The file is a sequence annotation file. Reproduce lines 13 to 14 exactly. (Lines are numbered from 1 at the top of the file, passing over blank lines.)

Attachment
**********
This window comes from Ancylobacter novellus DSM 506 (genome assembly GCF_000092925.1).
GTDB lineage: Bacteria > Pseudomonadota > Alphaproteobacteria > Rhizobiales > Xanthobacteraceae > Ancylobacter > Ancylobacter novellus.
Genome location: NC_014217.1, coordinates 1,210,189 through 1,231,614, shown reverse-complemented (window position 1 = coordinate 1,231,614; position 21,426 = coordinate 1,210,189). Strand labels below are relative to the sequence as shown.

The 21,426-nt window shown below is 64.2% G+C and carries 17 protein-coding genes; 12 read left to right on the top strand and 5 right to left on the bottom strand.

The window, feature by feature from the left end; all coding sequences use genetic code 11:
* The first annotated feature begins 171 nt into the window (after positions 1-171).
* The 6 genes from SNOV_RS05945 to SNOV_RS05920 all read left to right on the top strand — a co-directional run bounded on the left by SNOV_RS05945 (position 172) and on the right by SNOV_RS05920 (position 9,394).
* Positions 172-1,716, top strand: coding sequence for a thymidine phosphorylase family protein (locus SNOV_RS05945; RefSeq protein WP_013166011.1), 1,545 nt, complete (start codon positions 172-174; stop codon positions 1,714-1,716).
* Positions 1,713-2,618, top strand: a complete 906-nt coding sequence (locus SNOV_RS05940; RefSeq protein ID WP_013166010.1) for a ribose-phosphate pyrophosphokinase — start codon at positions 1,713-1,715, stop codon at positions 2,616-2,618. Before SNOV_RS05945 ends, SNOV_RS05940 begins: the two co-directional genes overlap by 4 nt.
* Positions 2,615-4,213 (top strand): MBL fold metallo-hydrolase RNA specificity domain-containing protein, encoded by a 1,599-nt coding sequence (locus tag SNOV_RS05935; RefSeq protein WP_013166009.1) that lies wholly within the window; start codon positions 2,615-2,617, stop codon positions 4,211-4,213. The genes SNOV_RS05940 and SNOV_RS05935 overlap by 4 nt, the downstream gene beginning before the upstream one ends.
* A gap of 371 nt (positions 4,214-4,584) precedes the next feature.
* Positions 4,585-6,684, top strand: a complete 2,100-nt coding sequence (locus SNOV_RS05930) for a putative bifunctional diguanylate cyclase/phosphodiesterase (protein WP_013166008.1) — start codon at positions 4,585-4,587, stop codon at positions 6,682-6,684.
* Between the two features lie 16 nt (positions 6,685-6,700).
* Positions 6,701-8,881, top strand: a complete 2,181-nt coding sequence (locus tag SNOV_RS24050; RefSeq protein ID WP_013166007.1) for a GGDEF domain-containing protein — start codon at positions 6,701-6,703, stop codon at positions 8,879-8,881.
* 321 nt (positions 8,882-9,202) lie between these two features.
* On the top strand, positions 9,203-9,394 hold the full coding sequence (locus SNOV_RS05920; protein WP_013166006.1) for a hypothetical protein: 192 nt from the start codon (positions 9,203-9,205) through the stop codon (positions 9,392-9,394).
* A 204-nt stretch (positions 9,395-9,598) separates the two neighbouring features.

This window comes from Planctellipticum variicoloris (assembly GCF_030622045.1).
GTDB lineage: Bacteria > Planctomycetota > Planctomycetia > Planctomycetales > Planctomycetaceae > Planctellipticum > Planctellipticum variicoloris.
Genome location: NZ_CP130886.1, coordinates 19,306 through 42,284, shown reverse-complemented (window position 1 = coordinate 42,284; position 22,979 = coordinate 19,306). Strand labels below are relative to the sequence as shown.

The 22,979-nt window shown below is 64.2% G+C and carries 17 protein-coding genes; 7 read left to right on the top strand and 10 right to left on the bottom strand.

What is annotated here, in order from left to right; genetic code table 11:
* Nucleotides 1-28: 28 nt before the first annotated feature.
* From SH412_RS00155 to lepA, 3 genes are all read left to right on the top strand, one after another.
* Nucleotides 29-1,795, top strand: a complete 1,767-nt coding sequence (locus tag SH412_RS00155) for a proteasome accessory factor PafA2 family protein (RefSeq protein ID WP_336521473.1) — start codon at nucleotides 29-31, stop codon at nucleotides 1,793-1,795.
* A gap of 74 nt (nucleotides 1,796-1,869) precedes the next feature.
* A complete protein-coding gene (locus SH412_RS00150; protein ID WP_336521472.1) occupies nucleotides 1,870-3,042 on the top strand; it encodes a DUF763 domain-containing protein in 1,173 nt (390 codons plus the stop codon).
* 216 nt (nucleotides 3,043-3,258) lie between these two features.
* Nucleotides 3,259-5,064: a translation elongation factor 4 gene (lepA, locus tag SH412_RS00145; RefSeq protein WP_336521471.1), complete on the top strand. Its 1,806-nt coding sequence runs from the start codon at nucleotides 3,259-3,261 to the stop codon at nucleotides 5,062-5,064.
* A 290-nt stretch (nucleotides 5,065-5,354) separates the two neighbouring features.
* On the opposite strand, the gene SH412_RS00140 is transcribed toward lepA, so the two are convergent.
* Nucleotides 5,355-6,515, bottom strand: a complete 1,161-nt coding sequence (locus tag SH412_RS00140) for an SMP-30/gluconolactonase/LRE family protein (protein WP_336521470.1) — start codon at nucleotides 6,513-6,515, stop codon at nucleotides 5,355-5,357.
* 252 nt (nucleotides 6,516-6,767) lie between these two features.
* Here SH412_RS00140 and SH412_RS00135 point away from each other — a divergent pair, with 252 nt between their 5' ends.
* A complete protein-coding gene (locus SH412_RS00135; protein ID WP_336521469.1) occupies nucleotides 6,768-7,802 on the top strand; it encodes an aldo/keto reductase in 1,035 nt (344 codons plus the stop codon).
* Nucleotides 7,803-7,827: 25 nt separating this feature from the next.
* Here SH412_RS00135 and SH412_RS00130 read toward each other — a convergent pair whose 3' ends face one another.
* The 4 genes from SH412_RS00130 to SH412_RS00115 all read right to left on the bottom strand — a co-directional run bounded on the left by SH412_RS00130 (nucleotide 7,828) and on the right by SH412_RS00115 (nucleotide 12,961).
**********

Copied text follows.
* Between the two features lie 16 nt (positions 6,685-6,700).
* Positions 6,701-8,881, top strand: a complete 2,181-nt coding sequence (locus tag SNOV_RS24050; RefSeq protein ID WP_013166007.1) for a GGDEF domain-containing protein — start codon at positions 6,701-6,703, stop codon at positions 8,879-8,881.